“Then they seized him [Jesus] and led him away, bringing him into the high priest's house, and Peter was following at a distance. And when they had kindled a fire in the middle of the courtyard and sat down together, Peter sat down among them. Then a servant girl, seeing him as he sat in the light and looking closely at him, said, “This man also was with him.” But he denied it, saying, “Woman, I do not know him.” And a little later someone else saw him and said, “You also are one of them.” But Peter said, “Man, I am not.” And after an interval of about an hour still another insisted, saying, “Certainly this man also was with him, for he too is a Galilean.” But Peter said, “Man, I do not know what you are talking about.” And immediately, while he was still speaking, the rooster crowed. And the Lord turned and looked at Peter. And Peter remembered the saying of the Lord, how he had said to him, “Before the rooster crows today, you will deny me three times.” And he went out and wept bitterly.”
Peter followed from a distance.
I wonder as Peter followed from a distance all the thoughts that swarmed his mind, as Jesus, for a moment, looked weak. Everything that Peter believed was once and for all being shaken. The walk from the Garden of Gesthemte to the high priest home was not short, scholars say it could have taken up to 5 hours. That walk late into the night must have been long, loney and scary one - the torment the disciples must have felt. What is happening? How will Jesus get out of this mess? Why is Jesus letting them do this?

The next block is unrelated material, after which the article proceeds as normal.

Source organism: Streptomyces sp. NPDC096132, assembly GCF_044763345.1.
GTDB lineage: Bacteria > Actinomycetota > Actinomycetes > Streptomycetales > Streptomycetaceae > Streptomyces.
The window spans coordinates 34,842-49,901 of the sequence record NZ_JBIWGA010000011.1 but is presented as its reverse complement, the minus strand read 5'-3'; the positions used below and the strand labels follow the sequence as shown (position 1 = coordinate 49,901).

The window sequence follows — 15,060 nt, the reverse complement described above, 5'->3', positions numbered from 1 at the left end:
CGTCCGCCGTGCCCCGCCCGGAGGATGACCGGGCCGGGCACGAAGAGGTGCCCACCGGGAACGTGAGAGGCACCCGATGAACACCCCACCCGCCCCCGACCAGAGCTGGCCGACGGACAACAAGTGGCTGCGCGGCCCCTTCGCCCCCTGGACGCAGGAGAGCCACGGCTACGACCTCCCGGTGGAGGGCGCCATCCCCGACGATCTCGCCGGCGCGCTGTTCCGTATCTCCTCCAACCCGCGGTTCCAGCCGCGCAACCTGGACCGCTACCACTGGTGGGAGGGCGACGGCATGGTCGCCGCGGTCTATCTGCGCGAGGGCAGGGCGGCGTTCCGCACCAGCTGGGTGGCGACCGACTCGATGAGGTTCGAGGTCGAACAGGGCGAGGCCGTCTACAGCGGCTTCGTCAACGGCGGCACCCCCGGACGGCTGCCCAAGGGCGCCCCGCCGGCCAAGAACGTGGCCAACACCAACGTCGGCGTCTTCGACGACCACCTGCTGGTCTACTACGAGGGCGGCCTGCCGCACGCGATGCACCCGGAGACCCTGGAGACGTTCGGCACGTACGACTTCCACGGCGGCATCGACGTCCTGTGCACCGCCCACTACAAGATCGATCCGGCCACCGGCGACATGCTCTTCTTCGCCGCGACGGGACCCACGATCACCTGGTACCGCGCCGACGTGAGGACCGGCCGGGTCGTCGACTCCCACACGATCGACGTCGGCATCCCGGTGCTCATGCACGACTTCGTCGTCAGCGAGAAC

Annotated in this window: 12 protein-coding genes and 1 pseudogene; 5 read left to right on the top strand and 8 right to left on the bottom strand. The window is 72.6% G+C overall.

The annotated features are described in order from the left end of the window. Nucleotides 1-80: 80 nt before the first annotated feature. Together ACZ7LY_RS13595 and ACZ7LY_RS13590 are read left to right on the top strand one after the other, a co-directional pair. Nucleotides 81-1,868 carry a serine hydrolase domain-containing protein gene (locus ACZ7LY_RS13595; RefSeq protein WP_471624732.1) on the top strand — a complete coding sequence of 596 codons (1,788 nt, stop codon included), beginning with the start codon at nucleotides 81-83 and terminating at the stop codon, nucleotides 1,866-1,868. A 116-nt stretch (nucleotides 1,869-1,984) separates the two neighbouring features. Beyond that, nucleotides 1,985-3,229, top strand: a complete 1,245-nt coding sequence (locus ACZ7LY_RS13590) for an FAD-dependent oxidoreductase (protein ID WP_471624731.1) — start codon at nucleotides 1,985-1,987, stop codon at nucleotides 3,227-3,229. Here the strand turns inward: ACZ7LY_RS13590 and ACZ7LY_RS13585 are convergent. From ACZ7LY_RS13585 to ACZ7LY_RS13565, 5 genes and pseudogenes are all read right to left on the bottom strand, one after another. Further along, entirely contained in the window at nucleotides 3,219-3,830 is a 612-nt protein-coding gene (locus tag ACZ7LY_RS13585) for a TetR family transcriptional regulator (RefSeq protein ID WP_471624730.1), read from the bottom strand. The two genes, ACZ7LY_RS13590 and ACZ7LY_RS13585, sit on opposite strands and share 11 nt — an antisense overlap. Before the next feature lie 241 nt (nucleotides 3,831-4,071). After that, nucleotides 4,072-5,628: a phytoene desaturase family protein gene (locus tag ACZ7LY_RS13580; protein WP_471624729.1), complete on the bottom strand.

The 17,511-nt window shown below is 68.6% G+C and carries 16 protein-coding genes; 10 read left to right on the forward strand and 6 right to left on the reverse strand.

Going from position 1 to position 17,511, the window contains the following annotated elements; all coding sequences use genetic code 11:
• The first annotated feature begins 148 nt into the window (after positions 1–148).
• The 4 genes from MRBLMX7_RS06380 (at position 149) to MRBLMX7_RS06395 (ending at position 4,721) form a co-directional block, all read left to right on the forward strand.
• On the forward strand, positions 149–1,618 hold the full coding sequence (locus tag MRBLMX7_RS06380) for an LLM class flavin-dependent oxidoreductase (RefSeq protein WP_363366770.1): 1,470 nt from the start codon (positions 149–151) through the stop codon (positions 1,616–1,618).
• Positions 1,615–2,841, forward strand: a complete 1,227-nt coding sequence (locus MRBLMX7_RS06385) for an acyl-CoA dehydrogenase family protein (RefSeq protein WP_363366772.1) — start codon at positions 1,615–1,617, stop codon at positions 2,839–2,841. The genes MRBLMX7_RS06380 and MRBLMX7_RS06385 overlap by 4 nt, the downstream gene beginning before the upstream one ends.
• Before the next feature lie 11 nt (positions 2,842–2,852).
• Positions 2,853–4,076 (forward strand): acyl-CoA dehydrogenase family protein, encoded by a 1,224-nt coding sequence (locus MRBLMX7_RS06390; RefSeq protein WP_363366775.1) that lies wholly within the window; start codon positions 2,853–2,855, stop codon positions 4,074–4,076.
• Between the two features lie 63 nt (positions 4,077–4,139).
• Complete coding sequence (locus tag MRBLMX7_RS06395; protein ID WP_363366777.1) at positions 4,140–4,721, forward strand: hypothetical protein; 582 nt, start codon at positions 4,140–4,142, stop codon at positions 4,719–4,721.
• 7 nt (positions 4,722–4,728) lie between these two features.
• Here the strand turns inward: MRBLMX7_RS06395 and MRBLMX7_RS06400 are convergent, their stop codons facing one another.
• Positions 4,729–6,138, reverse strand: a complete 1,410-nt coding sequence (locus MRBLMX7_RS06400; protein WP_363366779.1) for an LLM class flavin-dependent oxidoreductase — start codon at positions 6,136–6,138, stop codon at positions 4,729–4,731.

Oswald Chamber comments on Peter’s experience in his moments of denying Jesus,
"When the way of joyfully leaving all and following Jesus in the bounding days of devotion turns into the way of sorrow, and the heroic isolation of being with Jesus ends in shadows, and Jesus seems weak before the world, and the way of following ends in the way of derision, then professions are blighted, and the hearts feelings are frozen or change into horror and perplexity. Peters profession ended in detail and disaster - ‘But he began to curse, and to swear, I know not this man of whom ye speak.’”